Forest plots of the association between PSCA rs2294008 C>T polymorphism and cancer susceptibility in the stratification analyses by type of cancer.

Figure 2: Forest plots of the association between PSCA rs2294008 C>T polymorphism and cancer susceptibility in the stratification analyses by type of cancer. (A) dominant model; (B) recessive model; (C) homozygous model; (D) heterozygous model; (E) allele model.

In the PSCA rs2976392 polymorphism, we found this polymorphism was significantly associated with risk of cancer (dominant model: pooled OR=1.30, 95% CI: 1.11–1.53; recessive model: pooled OR=1.12, 95% CI: 0.94–1.33; homozygote model: pooled OR=1.30 95% CI: 0.99–1.70; heterozygote model: pooled OR=1.28, 95% CI: 1.11–1.49; allele model: pooled OR=1.17, 95% CI: 1.05–1.31). Stratification analyses by type of cancer also detected that rs2976392 polymorphism increased cancer risk only in gastric cancer (dominant model: pooled OR=1.43, 95% CI: 1.18–1.74; recessive model: pooled OR=1.14, 95% CI: 0.91–1.43; homozygote model: pooled OR=1.41 95% CI: 1.23–1.61; heterozygote model: pooled OR=1.41, 95% CI: 1.19–1.67; allele model: pooled OR=1.24, 95% CI: 1.08–1.41) (Figure 3). Moreover, in the stratification analyses by ethnicity, the significant results were only in Asian populations (dominant model: pooled OR=1.29, 95% CI: 1.09–1.53; recessive model: pooled OR=1.06, 95% CI: 0.89–1.27; homozygote model: pooled OR=1.24 95% CI: 0.93–1.64; heterozygote model: pooled OR=1.29, 95% CI: 1.11–1.51; allele model: pooled OR=1.15, 95% CI: 1.03–1.29). Lastly, increased cancer susceptibility associated with PSCA rs2976392 was also observed in population-based and hospital-based studies.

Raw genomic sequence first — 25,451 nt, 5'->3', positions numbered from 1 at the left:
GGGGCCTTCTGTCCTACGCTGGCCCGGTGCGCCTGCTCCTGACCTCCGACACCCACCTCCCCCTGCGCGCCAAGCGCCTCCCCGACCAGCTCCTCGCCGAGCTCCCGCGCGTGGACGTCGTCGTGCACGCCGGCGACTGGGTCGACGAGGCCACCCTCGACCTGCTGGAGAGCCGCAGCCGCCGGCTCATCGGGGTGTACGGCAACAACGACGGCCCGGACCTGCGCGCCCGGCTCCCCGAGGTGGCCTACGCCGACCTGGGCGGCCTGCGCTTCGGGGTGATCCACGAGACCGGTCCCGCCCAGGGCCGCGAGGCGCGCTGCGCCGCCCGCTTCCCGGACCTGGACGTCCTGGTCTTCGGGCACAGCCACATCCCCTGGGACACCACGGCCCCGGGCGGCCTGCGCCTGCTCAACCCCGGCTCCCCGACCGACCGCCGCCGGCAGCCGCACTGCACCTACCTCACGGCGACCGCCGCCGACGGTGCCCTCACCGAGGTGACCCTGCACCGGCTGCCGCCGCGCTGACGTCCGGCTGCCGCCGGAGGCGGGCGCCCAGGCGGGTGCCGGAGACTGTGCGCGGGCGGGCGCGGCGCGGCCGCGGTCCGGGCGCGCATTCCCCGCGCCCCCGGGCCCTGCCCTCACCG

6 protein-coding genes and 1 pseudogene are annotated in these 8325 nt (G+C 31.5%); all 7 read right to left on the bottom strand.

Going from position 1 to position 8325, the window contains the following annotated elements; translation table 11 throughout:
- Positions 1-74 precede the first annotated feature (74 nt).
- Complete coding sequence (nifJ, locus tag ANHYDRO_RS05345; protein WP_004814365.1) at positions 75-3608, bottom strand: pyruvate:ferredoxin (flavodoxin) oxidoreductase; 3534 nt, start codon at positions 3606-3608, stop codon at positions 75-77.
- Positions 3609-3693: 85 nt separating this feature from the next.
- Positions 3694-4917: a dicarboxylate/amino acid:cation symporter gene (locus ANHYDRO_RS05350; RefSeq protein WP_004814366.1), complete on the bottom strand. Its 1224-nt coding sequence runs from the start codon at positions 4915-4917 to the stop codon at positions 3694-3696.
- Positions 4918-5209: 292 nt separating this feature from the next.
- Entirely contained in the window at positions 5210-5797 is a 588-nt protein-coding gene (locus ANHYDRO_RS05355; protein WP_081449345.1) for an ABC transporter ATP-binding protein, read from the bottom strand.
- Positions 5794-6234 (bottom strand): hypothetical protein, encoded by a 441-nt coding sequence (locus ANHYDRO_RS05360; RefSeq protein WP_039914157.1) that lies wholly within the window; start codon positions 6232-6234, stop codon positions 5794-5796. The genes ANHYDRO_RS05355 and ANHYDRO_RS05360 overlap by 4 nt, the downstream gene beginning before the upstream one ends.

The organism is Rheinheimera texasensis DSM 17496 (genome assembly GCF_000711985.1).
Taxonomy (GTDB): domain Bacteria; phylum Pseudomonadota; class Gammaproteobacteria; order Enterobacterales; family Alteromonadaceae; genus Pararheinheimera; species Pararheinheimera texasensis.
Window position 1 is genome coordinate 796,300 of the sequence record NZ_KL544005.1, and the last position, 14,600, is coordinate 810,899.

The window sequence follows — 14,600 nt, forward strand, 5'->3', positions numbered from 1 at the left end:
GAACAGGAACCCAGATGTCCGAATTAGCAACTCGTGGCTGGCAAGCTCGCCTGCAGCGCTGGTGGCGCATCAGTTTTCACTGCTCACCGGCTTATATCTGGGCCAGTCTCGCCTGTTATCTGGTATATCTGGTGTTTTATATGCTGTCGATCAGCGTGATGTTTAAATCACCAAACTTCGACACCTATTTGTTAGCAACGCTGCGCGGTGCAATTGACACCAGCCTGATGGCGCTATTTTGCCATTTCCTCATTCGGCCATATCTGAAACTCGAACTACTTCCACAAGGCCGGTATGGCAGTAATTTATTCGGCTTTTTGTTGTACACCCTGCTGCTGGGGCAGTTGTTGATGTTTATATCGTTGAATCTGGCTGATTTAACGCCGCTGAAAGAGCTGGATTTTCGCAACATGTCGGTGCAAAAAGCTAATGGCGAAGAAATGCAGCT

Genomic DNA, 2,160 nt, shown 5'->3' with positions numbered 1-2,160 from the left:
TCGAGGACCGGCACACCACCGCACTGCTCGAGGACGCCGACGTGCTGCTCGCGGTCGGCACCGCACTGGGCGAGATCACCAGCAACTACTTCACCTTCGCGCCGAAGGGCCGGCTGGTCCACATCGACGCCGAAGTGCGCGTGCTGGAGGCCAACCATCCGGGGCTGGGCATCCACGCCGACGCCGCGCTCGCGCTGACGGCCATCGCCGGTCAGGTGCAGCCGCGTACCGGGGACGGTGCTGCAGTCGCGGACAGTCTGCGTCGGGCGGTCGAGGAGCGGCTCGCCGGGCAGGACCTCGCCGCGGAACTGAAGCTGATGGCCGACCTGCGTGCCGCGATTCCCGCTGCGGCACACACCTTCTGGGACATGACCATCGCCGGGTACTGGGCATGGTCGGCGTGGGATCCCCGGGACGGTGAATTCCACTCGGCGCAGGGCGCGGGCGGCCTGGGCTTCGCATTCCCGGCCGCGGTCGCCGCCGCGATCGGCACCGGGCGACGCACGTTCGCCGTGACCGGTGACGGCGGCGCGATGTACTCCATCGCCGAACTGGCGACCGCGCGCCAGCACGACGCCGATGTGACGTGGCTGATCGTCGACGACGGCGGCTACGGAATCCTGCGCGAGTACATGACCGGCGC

Forest plots of the association between PSCA rs2976392 G>A polymorphism and cancer susceptibility in the stratification analyses by type of cancer.

Figure 3: Forest plots of the association between PSCA rs2976392 G>A polymorphism and cancer susceptibility in the stratification analyses by type of cancer. (A) dominant model; (B) recessive model; (C) homozygous model; (D) heterozygous model; (E) allele model.

Sensitivity analysis

Sensitivity analysis was carried out to distinguish their influence of each individual study on the combined values by repeating the meta-analysis through sequentially deleting the single studies study each time. The sensitivity analysis of associations for PSCA rs2294008 C>T and rs2976392 G>A polymorphisms with the risk of cancer in five types of models (dominant model, recessive model, homozygous model, heterozygous model and allele model) was listed in Supplementary Figure 1, which demonstrated stability and reliability of results for such associations.